February 6, 2004 at 11:53 a.m.

Strawberries and the Bonanza

Strawberries and the Bonanza
Strawberries and the Bonanza

This is a very exciting time of the year for the Chisago County Master Gardeners. We are preparing for the 6th annual Spring Gardening Bonanza. This year’s theme is “Garden Fever.”

Last year was the first year we offered the opportunity to pre-order bare root strawberry and raspberry plants that were sent to us in the spring. This year we will be adding blueberries and grapes to our selection.

Visitors to the Bonanza will also have the opportunity to attend classes taught by those who are in the know about these fruits. This year Jim Birkholz, owner and operator of Pleasant Valley Orchard, will do two sessions on strawberries. For the past three years, Jim has taught classes on the pruning and care of fruit trees. However, for the past two years he has also raised pick-your-own strawberries at his orchard. His classes; “Planning to Plant” and “First Year to Harvest” will help those interested in strawberries to learn more about them.

I plan to write about each of the fruits we will be selling leading up to our Bonanza March 6. I’m not starting with strawberries because I am an expert, quite the contrary. I’ll let Jim do that. I did however, come across some interesting information on strawberry trials that I thought I would share.

All of the varieties we will be selling at the Bonanza are varieties that have been tested and proven for our area. Many of them developed at the University of Minnesota. This is not always the case when you buy plants elsewhere, especially through catalogs.

The U of M released its first three strawberry cultivars in 1920. Several more were released through 1960 and then nothing until 1982. None of these varieties are now available.

It can take 12 years to produce a new strawberry cultivar and the average lifespan for a cultivar seems to be about 20 years. The older ones fall from favor with introduction of more resistant, hardier, better tasting and bigger fruited varieties.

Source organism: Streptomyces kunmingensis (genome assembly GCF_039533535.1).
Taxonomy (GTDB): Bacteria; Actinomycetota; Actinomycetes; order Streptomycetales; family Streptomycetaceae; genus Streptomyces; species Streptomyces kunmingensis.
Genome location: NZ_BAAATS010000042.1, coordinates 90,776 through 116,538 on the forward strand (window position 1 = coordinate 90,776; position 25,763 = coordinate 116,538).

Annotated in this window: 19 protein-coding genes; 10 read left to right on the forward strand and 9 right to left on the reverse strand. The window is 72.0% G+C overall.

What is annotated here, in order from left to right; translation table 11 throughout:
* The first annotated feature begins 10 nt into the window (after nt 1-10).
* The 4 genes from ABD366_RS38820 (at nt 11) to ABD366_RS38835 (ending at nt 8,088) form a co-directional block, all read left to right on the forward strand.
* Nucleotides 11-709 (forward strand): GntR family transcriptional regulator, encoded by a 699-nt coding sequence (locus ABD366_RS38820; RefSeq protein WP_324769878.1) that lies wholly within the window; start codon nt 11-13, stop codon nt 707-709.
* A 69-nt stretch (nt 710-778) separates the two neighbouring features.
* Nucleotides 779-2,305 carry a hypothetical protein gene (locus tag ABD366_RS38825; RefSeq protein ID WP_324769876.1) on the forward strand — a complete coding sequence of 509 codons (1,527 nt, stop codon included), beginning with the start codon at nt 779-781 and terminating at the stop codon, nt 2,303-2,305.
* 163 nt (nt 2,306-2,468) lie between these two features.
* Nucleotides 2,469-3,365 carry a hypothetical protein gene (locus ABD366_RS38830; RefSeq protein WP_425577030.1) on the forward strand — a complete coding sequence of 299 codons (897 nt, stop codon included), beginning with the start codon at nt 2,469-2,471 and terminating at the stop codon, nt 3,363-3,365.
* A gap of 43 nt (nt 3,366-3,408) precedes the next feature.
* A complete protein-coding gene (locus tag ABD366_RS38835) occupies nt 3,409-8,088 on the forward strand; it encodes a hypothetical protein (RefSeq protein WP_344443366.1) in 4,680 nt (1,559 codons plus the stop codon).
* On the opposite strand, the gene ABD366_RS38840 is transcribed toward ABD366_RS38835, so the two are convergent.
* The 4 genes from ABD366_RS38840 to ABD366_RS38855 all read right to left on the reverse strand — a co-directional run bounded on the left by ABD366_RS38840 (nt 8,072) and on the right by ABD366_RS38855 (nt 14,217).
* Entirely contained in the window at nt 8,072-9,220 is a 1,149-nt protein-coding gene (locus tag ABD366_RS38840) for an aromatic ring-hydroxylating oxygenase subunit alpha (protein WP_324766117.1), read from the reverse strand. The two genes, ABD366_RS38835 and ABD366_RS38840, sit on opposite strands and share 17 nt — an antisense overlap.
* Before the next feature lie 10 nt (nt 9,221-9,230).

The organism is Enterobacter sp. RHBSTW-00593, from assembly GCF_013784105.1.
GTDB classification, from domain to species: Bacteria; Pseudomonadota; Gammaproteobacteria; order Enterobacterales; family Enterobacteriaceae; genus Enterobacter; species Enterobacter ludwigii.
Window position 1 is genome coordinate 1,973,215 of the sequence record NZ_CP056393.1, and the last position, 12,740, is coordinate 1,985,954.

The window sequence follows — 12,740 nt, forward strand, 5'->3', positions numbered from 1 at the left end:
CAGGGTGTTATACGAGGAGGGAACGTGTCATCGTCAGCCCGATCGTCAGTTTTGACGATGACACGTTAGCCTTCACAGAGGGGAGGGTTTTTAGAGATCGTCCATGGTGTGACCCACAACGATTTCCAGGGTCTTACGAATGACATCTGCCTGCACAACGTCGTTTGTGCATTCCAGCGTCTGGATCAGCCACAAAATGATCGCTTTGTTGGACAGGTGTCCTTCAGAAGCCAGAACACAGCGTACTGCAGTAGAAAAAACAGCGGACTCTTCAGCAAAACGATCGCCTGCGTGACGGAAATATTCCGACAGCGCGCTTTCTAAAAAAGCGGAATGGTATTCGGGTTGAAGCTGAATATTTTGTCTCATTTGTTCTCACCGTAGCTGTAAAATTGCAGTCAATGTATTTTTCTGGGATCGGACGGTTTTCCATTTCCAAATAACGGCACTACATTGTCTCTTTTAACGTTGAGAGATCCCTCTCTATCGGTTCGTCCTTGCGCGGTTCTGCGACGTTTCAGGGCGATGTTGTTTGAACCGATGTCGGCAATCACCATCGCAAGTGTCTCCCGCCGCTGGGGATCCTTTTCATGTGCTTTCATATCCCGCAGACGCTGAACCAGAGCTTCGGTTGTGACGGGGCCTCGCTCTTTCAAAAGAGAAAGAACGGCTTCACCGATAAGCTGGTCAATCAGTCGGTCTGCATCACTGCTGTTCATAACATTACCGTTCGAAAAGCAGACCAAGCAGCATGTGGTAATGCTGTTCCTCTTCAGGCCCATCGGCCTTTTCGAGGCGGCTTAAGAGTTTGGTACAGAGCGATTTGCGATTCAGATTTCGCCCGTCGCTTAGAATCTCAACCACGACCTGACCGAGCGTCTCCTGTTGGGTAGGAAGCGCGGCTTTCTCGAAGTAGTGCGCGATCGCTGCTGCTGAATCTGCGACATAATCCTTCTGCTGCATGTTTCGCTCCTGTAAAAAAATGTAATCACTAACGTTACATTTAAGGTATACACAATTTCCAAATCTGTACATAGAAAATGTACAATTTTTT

When doing field testing for strawberries that will be suitable in Minnesota there are several areas to be tested. Minnesota’s climate and geography make it a fine place to trial fruit for hardiness. Grand Rapids is in USDA zone 3, while Excelsior and Morris are in zone 4. Grand Rapids gets bitter cold and often a lot of snow. In Morris one can add prairie winds to the Minnesota winter.

Snow is a great insulator, so a really cold, snow-less winter can really damage plants. Minus 30 degrees in January with little snow can be as damaging as bitter cold in mid November before the strawberries have really hardened off. An early spring followed by a sharp cold snap also raises havoc.

If the cold doesn’t kill the plants, summer stresses caused by heat and wind might do it. Stress often brings on disease. There is more leaf spot in Grand Rapids because that fungal disease likes cool and humid weather. In Morris and the Twin Cities, leaf scorch, encouraged by warm humid conditions, is more common.

After a strawberry survives the field trials it is interesting to know what happens to it. Twenty-five years ago, 90 percent of Minnesota strawberries were pick-your-own. Now, only two-thirds is pick-your-own and the remaining portion is sold as pre-picked at farm stands, farmer’s markets, small co-op and grocery stores and local restaurants that feature local produce. You will not find Minnesota strawberries at your local mega-grocery.

It is estimated that 5 percent of Minnesota strawberries are processed into pies and preserves on a small commercial scale, so commercial processing is less of a factor than home cooking. Many of us head to the farmer’s market to buy strawberries for homemade jams, as such need little acidic flavor to offset the sugar used in jam making.

Brochures are available for Bonanza 2004 “Garden Fever,” which will be held at Maranatha Church, in Forest Lake, March 6. Call or email to receive a brochure or if you are interested in being a vendor, 651-237-3080 or [email protected]. Forms are also now available to preorder bare root strawberry, raspberry, blueberry and grape plants. Many of these are cultivars developed at the University of Minnesota and used by commercial growers, but hard to find for home use. You can view the brochure and order form on the web at: http://www.extension.umn.edu/ county/Chisago/news/brochure2004%20final.pdf


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